Filmmaker Paul W.S. Anderson specializes in flashy video game cinema (Resident Evil, Mortal Kombat) and/or pulpy science-fiction (Event Horizon, Soldier), so he doesn’t necessarily seem the obvious choice to direct a Titanic-style love story – set against the backdrop of an infamous historical natural disaster – with the upcoming Pompeii. Then again, he also breathed newfound life into Alexandre Dumas’ The Three Musketeers a couple years ago, so maybe Anderson felt like going back in time again.
In Pompeii, finely-chiseled Celtic slave Kit Harington spends his days fighting in the gladiator arena, even while he carries a torch for his Roman master’s daughter (Emily Browning). Unfortunately for Jon Snow, she is betrothed to a much older senator (Kiefer Sutherland): a dangerous man who believes in maintaining the social order.
Of course, the political intrigue and tragic romance aspects of the story get pushed to the back of the line once Mt. Vesuvius begins to erupt, as evidenced by the large amounts of 3D spectacle, action sequences and set pieces that are featured throughout the Pompeii teaser trailer and the film’s newly-unveiled full-length trailer alike.
Check out three new images from Pompeii, in the gallery below (via USA Today):
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Interestingly, though you might not guess it from the preview footage, Anderson’s historical blockbuster relies fairly heavily on practical effects, as Sutherland has informed USA Today “There are amazing computer effects, but only a third of the set was green screen. The rest was huge props, big sets, elaborate costumes, which I love.”
Anderson’s Resident Evil movies – he’s written all of them and directed three (not including the developing sixth installment) – have arguably suffered from diminishing returns of late, but Pompeii looks and sounds more like the kind of entertaining B-movie that he’s made his stock and trade. On some level, a narrative set around the Vesuvius meltdown is even timely, as Sutherland also told USA Today that:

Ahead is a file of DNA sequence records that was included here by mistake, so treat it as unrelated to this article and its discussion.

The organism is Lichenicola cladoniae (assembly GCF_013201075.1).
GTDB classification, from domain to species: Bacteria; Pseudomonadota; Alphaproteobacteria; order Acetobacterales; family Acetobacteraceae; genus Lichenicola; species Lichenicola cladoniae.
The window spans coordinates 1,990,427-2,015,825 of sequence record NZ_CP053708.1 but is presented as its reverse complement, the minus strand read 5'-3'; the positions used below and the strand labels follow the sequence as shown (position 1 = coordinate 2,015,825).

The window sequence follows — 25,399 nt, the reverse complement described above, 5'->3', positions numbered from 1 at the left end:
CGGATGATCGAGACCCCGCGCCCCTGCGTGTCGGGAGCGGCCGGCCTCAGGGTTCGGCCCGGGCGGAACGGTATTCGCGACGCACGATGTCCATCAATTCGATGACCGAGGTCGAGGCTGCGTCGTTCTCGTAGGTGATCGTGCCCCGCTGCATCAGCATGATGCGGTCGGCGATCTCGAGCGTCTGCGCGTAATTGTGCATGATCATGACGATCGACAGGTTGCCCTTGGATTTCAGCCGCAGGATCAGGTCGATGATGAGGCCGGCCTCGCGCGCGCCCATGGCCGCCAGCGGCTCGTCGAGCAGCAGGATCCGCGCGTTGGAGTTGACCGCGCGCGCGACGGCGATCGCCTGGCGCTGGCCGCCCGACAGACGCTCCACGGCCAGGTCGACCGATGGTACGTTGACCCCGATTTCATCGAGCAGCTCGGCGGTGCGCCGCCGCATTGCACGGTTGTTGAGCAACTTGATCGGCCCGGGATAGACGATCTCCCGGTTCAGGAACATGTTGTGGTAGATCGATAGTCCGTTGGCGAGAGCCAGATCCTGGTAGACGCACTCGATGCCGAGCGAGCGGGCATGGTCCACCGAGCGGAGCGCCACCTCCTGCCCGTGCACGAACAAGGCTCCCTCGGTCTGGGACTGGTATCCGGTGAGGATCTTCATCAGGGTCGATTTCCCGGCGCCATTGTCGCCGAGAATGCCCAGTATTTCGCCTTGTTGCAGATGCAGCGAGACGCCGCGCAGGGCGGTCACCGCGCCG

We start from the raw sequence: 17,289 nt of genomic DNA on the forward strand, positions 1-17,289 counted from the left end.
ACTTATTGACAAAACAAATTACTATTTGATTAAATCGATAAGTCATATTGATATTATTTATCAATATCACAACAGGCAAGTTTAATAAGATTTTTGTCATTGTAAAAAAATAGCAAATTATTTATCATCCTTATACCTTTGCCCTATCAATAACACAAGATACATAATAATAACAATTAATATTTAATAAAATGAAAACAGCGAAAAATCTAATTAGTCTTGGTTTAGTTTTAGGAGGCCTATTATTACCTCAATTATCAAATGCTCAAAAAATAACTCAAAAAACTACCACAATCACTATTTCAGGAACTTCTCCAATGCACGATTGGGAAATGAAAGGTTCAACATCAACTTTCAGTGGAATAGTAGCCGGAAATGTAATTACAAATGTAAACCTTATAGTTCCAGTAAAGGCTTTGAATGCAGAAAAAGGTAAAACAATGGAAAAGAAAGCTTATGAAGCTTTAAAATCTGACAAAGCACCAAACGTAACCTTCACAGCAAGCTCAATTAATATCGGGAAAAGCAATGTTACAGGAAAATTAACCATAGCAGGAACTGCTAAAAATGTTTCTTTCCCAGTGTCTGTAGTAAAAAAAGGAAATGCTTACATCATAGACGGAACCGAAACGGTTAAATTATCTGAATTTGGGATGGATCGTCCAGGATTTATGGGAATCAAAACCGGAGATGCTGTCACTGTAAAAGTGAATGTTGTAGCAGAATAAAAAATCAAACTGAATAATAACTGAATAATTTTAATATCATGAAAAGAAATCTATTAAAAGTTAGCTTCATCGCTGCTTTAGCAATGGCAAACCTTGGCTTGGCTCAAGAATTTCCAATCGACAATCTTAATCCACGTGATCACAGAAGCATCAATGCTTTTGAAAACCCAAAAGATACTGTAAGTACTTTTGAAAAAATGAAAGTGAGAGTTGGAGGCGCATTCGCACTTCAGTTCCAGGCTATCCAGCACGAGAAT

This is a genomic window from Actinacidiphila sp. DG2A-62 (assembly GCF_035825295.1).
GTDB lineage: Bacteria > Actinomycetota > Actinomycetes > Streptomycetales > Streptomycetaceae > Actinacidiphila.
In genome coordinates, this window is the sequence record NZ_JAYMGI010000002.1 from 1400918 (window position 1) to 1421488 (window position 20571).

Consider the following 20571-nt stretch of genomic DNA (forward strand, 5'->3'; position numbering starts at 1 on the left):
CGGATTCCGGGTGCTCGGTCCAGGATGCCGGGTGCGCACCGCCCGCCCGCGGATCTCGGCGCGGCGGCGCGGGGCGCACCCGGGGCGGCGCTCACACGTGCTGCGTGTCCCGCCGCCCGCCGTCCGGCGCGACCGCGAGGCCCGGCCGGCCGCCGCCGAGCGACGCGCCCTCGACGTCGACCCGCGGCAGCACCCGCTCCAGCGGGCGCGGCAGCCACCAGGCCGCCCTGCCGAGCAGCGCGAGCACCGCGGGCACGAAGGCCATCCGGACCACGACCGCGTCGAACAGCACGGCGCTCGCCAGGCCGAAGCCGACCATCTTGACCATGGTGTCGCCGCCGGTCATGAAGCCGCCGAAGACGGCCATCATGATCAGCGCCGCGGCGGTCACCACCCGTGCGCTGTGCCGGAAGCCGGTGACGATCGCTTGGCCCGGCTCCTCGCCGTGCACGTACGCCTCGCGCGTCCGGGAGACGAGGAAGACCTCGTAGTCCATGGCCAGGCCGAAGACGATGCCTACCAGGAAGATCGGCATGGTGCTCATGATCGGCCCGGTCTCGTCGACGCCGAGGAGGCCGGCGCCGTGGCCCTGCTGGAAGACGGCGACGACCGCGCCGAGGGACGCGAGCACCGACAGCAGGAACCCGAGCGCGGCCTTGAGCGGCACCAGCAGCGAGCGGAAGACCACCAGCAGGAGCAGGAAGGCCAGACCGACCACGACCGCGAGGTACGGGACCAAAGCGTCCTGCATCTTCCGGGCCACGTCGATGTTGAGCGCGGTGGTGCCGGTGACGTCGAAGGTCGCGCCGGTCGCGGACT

“I’ve seen more natural disasters in the last five years than I have in my entire life. (The film) isn’t a history lesson, but it raises real issues that I think are worth discussing. It could happen again.”
Pompeii was scripted by Janet Scott and Lee Batchler (Batman Forever), Michael Robert Johnson (Sherlock Holmes) and Julian Fellowes (Romeo and Juliet (2013)); that mix of talent recalls how Anderson’s Three Musketeers was also penned by a blend of modern B-movie writers and storytellers who specialize in prestigious period drama fare. I won’t defend Anderson’s take on that classic literature as great filmmaking, but I had a blast watching it (and would argue that it embodies the spirit of Dumas’ source material better than you might think, at a passing glance).
In short: Pompeii seems like an enjoyable old-school Hollywood historical melodrama throwback, as realized through the eyes of a director whose speciality is low-grade action entertainment (and 3D moviemaking, nowadays).
Pompeii erupts in 2D and 3D theaters on February 21st, 2014.
Source: USA Today, Yahoo! Movies